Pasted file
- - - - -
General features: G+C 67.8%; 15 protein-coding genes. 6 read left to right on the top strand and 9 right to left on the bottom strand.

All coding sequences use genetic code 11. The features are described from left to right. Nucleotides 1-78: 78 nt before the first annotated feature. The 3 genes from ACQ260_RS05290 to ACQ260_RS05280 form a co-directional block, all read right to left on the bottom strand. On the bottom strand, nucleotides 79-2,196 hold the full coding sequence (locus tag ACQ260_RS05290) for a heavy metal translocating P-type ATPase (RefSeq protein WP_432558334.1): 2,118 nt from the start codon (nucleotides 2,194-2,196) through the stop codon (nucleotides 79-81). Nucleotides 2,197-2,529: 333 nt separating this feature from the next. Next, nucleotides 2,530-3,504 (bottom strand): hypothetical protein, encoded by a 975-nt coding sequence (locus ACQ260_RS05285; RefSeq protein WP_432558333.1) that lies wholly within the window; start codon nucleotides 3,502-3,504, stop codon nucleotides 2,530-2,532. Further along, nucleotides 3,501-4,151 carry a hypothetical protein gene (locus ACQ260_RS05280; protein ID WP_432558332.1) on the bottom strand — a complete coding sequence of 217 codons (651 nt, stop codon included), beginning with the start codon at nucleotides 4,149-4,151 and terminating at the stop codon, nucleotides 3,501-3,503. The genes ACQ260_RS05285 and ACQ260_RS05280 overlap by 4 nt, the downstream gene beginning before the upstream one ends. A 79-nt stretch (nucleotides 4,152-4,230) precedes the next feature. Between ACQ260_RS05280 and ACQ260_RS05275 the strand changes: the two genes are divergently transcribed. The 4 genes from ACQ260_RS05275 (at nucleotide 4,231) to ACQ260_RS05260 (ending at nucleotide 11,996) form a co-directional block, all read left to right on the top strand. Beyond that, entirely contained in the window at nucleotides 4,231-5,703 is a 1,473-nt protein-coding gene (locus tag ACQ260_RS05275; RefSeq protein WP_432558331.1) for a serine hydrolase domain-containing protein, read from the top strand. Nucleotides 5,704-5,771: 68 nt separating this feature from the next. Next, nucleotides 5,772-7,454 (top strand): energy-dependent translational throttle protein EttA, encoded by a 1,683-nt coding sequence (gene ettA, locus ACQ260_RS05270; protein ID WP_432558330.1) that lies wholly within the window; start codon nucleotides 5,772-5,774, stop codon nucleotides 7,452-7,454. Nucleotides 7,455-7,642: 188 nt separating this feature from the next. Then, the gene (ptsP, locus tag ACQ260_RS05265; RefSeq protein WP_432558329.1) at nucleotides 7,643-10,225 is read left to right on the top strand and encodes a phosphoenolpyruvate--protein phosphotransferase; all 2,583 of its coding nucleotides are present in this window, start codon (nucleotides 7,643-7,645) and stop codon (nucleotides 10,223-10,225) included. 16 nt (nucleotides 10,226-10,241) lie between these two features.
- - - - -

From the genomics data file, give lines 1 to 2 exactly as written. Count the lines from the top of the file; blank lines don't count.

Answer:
General features: G+C 67.8%; 15 protein-coding genes. 6 read left to right on the top strand and 9 right to left on the bottom strand.

All coding sequences use genetic code 11. The features are described from left to right. Nucleotides 1-78: 78 nt before the first annotated feature. The 3 genes from ACQ260_RS05290 to ACQ260_RS05280 form a co-directional block, all read right to left on the bottom strand. On the bottom strand, nucleotides 79-2,196 hold the full coding sequence (locus tag ACQ260_RS05290) for a heavy metal translocating P-type ATPase (RefSeq protein WP_432558334.1): 2,118 nt from the start codon (nucleotides 2,194-2,196) through the stop codon (nucleotides 79-81). Nucleotides 2,197-2,529: 333 nt separating this feature from the next. Next, nucleotides 2,530-3,504 (bottom strand): hypothetical protein, encoded by a 975-nt coding sequence (locus ACQ260_RS05285; RefSeq protein WP_432558333.1) that lies wholly within the window; start codon nucleotides 3,502-3,504, stop codon nucleotides 2,530-2,532. Further along, nucleotides 3,501-4,151 carry a hypothetical protein gene (locus ACQ260_RS05280; protein ID WP_432558332.1) on the bottom strand — a complete coding sequence of 217 codons (651 nt, stop codon included), beginning with the start codon at nucleotides 4,149-4,151 and terminating at the stop codon, nucleotides 3,501-3,503. The genes ACQ260_RS05285 and ACQ260_RS05280 overlap by 4 nt, the downstream gene beginning before the upstream one ends. A 79-nt stretch (nucleotides 4,152-4,230) precedes the next feature. Between ACQ260_RS05280 and ACQ260_RS05275 the strand changes: the two genes are divergently transcribed. The 4 genes from ACQ260_RS05275 (at nucleotide 4,231) to ACQ260_RS05260 (ending at nucleotide 11,996) form a co-directional block, all read left to right on the top strand. Beyond that, entirely contained in the window at nucleotides 4,231-5,703 is a 1,473-nt protein-coding gene (locus tag ACQ260_RS05275; RefSeq protein WP_432558331.1) for a serine hydrolase domain-containing protein, read from the top strand. Nucleotides 5,704-5,771: 68 nt separating this feature from the next. Next, nucleotides 5,772-7,454 (top strand): energy-dependent translational throttle protein EttA, encoded by a 1,683-nt coding sequence (gene ettA, locus ACQ260_RS05270; protein ID WP_432558330.1) that lies wholly within the window; start codon nucleotides 5,772-5,774, stop codon nucleotides 7,452-7,454. Nucleotides 7,455-7,642: 188 nt separating this feature from the next. Then, the gene (ptsP, locus tag ACQ260_RS05265; RefSeq protein WP_432558329.1) at nucleotides 7,643-10,225 is read left to right on the top strand and encodes a phosphoenolpyruvate--protein phosphotransferase; all 2,583 of its coding nucleotides are present in this window, start codon (nucleotides 7,643-7,645) and stop codon (nucleotides 10,223-10,225) included. 16 nt (nucleotides 10,226-10,241) lie between these two features.